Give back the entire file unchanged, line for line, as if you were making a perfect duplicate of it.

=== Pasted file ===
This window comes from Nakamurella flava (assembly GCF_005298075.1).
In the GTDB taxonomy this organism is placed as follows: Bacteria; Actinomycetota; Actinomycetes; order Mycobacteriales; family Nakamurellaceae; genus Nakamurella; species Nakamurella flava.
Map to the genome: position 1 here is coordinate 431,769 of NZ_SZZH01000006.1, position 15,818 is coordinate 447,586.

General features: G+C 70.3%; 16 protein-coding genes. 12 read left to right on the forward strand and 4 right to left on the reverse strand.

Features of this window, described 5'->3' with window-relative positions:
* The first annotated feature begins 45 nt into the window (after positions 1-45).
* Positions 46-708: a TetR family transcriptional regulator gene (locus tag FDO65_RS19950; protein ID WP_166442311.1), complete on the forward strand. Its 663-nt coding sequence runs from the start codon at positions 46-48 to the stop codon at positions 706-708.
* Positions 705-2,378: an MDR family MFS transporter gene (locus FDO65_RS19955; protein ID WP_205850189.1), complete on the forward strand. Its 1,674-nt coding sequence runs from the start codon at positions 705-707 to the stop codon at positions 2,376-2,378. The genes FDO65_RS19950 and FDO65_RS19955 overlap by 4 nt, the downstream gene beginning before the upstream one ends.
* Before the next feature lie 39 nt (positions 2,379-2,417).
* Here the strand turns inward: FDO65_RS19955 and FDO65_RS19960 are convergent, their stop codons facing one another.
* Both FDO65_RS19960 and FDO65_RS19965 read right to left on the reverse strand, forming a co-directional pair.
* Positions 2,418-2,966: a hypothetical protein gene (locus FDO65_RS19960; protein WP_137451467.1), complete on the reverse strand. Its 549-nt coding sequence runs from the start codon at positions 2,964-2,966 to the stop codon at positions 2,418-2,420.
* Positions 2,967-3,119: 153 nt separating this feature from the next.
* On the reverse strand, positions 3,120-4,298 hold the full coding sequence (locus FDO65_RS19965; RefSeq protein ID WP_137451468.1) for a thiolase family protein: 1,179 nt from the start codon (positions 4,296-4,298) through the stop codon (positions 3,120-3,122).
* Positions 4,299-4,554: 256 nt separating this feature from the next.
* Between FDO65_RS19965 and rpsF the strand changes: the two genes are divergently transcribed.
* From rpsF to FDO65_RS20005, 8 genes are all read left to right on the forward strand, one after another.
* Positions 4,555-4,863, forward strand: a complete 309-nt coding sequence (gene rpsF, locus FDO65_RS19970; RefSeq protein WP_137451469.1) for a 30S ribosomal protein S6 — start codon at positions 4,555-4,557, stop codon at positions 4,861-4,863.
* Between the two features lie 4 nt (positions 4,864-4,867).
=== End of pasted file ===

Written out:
This window comes from Nakamurella flava (assembly GCF_005298075.1).
In the GTDB taxonomy this organism is placed as follows: Bacteria; Actinomycetota; Actinomycetes; order Mycobacteriales; family Nakamurellaceae; genus Nakamurella; species Nakamurella flava.
Map to the genome: position 1 here is coordinate 431,769 of NZ_SZZH01000006.1, position 15,818 is coordinate 447,586.

General features: G+C 70.3%; 16 protein-coding genes. 12 read left to right on the forward strand and 4 right to left on the reverse strand.

Features of this window, described 5'->3' with window-relative positions:
* The first annotated feature begins 45 nt into the window (after positions 1-45).
* Positions 46-708: a TetR family transcriptional regulator gene (locus tag FDO65_RS19950; protein ID WP_166442311.1), complete on the forward strand. Its 663-nt coding sequence runs from the start codon at positions 46-48 to the stop codon at positions 706-708.
* Positions 705-2,378: an MDR family MFS transporter gene (locus FDO65_RS19955; protein ID WP_205850189.1), complete on the forward strand. Its 1,674-nt coding sequence runs from the start codon at positions 705-707 to the stop codon at positions 2,376-2,378. The genes FDO65_RS19950 and FDO65_RS19955 overlap by 4 nt, the downstream gene beginning before the upstream one ends.
* Before the next feature lie 39 nt (positions 2,379-2,417).
* Here the strand turns inward: FDO65_RS19955 and FDO65_RS19960 are convergent, their stop codons facing one another.
* Both FDO65_RS19960 and FDO65_RS19965 read right to left on the reverse strand, forming a co-directional pair.
* Positions 2,418-2,966: a hypothetical protein gene (locus FDO65_RS19960; protein WP_137451467.1), complete on the reverse strand. Its 549-nt coding sequence runs from the start codon at positions 2,964-2,966 to the stop codon at positions 2,418-2,420.
* Positions 2,967-3,119: 153 nt separating this feature from the next.
* On the reverse strand, positions 3,120-4,298 hold the full coding sequence (locus FDO65_RS19965; RefSeq protein ID WP_137451468.1) for a thiolase family protein: 1,179 nt from the start codon (positions 4,296-4,298) through the stop codon (positions 3,120-3,122).
* Positions 4,299-4,554: 256 nt separating this feature from the next.
* Between FDO65_RS19965 and rpsF the strand changes: the two genes are divergently transcribed.
* From rpsF to FDO65_RS20005, 8 genes are all read left to right on the forward strand, one after another.
* Positions 4,555-4,863, forward strand: a complete 309-nt coding sequence (gene rpsF, locus FDO65_RS19970; RefSeq protein WP_137451469.1) for a 30S ribosomal protein S6 — start codon at positions 4,555-4,557, stop codon at positions 4,861-4,863.
* Between the two features lie 4 nt (positions 4,864-4,867).